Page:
Outgoing SIU president to receive $215K severance, new $100K job

Outgoing SIU president to receive $215K severance, new $100K job

Southern Illinois University President Randy Dunn will receive a $215,000 severance package before taking a lucrative job at the university’s Edwardsville campus.

Following months of controversy, Southern Illinois University President Randy Dunn will be out of his job effective July 30 – but not without a generous taxpayer-funded parting gift, and more income on the way.

As a condition of his separation agreement with Southern Illinois University, or SIU, Dunn will receive a $215,000 severance payout. But that won’t be his only source of income for long. Beginning Jan. 1, 2019, Dunn will be a visiting professor at the SIU-Edwardsville campus, a position that will earn him a $100,000 salary. As university president, he received an annual salary of $430,000.

Dunn polarized board members when emails released in May showed the outgoing president expressing support for shifting $5.1 million in funding to the Edwardsville campus from the Carbondale campus. This was around the time a bill in the General Assembly would have abolished the SIU board and replaced it with two separate boards governing the Carbondale and Edwardsville campuses. The bill would have effectively made the campuses two separate universities, with Edwardsville receiving a larger share of funding. Emails also showed Dunn using derogatory language to describe those who opposed the proposed funding shift. Resulting tension led to calls for Dunn’s resignation.

While this severance package is excessive, it’s not unusual. The terms of Dunn’s termination follow a long line of large severance payments, also known as “golden parachutes,” awarded to ousted state university administrators.

In 2017, the Northern Illinois University board of trustees unanimously voted to approve a $600,000 severance package for former university President Doug Baker, who resigned amid a patronage scandal. Baker resigned from his position following the public release of an investigation showing improper hiring practices costing taxpayers $1 million. Investigators said that under Baker’s watch, the university “committed a pattern of circumventing procurement requirements and violating employment policies and rules.” The board of trustees, however, still rewarded Baker with an extravagant severance payout.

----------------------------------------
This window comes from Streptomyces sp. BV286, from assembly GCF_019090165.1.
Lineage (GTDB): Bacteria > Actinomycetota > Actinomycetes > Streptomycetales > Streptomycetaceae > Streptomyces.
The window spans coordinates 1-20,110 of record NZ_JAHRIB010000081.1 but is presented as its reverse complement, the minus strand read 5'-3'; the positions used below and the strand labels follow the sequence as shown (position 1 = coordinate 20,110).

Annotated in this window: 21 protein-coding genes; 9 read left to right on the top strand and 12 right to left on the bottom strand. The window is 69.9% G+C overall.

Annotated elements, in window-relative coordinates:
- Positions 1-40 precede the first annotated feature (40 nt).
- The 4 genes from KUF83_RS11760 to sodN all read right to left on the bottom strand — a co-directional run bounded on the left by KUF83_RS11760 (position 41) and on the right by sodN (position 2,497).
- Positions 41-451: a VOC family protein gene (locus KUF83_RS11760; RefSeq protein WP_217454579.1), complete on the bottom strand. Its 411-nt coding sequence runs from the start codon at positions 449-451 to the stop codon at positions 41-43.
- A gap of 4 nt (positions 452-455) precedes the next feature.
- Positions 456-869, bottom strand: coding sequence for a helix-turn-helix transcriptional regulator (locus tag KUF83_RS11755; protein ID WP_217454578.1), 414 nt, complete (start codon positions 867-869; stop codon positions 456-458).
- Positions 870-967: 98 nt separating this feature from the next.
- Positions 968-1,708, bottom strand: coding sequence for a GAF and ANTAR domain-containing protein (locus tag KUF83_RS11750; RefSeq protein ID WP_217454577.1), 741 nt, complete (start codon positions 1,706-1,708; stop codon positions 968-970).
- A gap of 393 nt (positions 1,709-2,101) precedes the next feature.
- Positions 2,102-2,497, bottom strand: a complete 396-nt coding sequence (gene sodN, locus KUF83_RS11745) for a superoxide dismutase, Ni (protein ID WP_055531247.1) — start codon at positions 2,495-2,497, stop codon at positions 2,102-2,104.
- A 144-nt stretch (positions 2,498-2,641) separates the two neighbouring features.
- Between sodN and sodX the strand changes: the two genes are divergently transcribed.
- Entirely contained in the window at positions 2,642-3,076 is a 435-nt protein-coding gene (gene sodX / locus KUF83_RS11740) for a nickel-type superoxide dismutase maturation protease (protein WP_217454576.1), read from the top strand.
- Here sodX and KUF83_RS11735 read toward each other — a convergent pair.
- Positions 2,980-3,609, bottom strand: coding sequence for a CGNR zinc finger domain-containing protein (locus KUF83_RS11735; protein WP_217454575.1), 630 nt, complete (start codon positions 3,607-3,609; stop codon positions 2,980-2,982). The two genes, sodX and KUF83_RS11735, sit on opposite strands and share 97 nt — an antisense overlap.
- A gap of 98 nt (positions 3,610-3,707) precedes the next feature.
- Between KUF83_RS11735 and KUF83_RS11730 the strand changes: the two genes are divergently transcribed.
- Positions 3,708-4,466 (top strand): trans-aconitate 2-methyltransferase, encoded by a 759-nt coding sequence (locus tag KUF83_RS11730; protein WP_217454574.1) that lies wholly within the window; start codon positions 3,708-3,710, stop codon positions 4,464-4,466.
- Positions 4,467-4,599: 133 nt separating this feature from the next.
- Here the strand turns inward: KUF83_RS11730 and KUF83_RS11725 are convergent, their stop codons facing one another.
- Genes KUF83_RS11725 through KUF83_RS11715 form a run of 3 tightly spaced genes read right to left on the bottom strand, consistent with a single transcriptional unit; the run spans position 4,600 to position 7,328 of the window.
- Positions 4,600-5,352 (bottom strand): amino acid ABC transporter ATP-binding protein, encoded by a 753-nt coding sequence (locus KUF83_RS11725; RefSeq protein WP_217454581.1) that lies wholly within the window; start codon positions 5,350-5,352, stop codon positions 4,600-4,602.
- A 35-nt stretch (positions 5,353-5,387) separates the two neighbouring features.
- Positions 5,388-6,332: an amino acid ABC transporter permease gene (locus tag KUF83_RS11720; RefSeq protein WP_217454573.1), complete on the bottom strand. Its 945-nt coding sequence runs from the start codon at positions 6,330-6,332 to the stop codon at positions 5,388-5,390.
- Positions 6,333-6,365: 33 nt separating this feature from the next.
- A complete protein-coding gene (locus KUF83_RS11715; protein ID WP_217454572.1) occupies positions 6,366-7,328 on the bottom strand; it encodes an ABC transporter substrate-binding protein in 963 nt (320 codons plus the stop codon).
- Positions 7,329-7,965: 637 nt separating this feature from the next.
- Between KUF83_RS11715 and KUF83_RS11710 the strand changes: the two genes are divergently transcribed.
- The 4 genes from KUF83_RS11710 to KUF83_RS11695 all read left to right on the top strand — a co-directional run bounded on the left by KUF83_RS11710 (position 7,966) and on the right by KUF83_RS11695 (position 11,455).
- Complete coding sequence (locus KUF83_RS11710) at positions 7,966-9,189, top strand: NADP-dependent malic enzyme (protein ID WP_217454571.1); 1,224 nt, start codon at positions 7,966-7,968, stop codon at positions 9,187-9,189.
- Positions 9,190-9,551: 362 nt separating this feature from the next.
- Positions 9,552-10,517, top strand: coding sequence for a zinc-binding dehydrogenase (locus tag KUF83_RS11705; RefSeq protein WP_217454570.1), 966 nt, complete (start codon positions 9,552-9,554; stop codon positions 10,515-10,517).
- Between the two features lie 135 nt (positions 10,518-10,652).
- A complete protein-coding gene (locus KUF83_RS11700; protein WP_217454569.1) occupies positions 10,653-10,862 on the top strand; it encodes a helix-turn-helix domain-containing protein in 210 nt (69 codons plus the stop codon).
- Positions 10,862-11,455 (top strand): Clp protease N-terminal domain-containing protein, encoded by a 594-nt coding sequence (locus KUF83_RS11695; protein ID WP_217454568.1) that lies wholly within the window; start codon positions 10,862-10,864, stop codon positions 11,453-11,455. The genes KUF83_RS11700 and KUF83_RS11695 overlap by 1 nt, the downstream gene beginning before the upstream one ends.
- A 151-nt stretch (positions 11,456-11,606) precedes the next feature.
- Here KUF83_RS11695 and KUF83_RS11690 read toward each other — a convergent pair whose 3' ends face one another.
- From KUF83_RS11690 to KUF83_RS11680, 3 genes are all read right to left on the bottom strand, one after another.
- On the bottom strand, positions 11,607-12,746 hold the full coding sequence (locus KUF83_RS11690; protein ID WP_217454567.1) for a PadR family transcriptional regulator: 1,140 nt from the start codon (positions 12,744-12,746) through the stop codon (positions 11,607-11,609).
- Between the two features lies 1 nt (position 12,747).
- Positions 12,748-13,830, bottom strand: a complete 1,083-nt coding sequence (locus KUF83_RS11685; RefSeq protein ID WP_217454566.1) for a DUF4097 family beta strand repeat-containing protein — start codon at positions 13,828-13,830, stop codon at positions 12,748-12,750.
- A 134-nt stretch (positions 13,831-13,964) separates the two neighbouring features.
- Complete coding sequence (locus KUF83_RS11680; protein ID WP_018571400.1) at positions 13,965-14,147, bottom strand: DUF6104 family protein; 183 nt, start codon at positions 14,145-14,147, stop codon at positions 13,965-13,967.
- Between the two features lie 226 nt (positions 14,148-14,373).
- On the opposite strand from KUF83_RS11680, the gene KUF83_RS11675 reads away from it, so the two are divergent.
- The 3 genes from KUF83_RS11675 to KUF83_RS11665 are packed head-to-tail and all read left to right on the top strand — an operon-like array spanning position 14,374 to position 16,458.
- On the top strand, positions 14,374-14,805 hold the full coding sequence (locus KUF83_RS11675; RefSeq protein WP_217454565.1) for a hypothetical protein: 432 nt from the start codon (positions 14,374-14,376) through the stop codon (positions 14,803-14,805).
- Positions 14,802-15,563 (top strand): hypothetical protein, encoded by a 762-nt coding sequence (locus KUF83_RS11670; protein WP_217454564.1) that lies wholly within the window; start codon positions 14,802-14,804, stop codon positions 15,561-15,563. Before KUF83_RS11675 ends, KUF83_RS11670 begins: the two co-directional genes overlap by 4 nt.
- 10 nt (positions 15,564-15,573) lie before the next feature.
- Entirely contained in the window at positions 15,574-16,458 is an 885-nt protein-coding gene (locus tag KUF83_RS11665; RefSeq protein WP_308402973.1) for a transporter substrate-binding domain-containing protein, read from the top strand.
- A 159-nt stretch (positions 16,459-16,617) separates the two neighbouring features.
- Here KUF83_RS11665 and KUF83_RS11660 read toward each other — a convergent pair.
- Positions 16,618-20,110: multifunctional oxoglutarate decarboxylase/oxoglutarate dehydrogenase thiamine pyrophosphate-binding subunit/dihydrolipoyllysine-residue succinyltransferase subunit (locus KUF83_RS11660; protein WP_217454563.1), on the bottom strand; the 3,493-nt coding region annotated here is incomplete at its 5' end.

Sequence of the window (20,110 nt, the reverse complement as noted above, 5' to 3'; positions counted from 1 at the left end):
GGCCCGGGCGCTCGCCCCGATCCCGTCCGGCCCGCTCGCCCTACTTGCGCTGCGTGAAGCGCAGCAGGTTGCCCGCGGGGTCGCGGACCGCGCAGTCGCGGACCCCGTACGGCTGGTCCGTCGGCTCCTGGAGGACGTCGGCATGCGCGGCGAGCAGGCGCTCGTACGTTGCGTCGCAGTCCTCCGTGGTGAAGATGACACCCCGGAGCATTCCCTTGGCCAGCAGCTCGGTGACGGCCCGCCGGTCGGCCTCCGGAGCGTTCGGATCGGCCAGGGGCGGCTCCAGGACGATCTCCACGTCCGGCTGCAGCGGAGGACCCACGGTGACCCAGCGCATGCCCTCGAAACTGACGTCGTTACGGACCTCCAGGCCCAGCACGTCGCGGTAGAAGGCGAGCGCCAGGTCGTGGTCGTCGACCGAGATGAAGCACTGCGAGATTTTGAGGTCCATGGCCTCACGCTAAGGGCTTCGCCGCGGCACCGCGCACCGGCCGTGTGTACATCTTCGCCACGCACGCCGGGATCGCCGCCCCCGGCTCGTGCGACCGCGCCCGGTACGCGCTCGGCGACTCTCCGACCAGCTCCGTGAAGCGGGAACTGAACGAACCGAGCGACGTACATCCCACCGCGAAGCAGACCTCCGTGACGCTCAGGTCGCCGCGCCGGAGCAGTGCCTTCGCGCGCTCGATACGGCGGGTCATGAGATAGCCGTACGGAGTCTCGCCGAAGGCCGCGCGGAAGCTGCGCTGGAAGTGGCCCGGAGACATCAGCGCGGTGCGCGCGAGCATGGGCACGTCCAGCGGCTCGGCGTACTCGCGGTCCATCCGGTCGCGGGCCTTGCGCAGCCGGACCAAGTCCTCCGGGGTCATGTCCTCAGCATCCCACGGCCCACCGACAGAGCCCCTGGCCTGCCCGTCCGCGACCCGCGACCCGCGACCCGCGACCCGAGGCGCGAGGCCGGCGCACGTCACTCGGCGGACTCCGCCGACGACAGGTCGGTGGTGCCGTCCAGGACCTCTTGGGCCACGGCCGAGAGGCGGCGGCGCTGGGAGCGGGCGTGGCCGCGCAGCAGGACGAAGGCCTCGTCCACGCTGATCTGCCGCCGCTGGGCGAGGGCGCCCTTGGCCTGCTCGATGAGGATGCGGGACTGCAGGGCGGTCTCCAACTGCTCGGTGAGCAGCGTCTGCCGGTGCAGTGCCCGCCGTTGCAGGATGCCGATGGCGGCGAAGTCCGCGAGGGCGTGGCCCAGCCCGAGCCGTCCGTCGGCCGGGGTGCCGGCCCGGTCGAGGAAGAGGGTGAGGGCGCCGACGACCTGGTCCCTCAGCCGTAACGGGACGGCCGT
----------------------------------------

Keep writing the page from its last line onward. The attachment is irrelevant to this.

In 2015, the College of DuPage board of trustees approved a $763,000 severance package for former President Robert Breuder. During Breuder’s tenure, the college hid more than $95 million in improper spending, including payments to businesses connected to college leadership, a private shooting club to which Breuder belonged and nearly $250,000 on alcohol – listed on ledger lines as “instructional supplies.” The Chicago Tribune called the $763,000 payout “one of the largest severance packages for a public employee in state history.”

In 2016, Chicago State University paid former university President Thomas Calhoun Jr. $600,000 in severance pay, despite Calhoun having served just nine months of his five-year contract.

These golden parachute deals are an unfair drain on taxpayers, but they could be significantly remedied if Gov. Bruce Rauner signed legislation sitting on his desk into law. Senate Bill 3604, introduced by state Sen. Tom Cullerton, D-Villa Park, would limit severance payments to 20 weeks pay. The bill, which would benefit taxpayers greatly when administrative departures take place, passed through the General Assembly with bipartisan support in May, but the governor has not yet taken action.

Reforming severance pay is one of many steps needed to reform bloated administrative costs in higher education. Beyond just severance, administrative bloat carries high costs that divert money away from students and toward administrators – with taxpayers left to pick up the tab. In 2015, more than half of the state’s $4.1 billion spent on public universities went toward retirement costs alone, and more than half of Illinois’ 2,465 university administrators working that year received a base salary of $100,000 or more.

These costs need to be reined in for higher education in Illinois to work for both students and taxpayers.

Students and families paying tuition at the Carbondale and Edwardsville campuses should demand better decision making from university officials. Moreover, taxpayers across the state – who are on the hook for these payouts – should demand reforms that control costs and put an end to golden parachutes.

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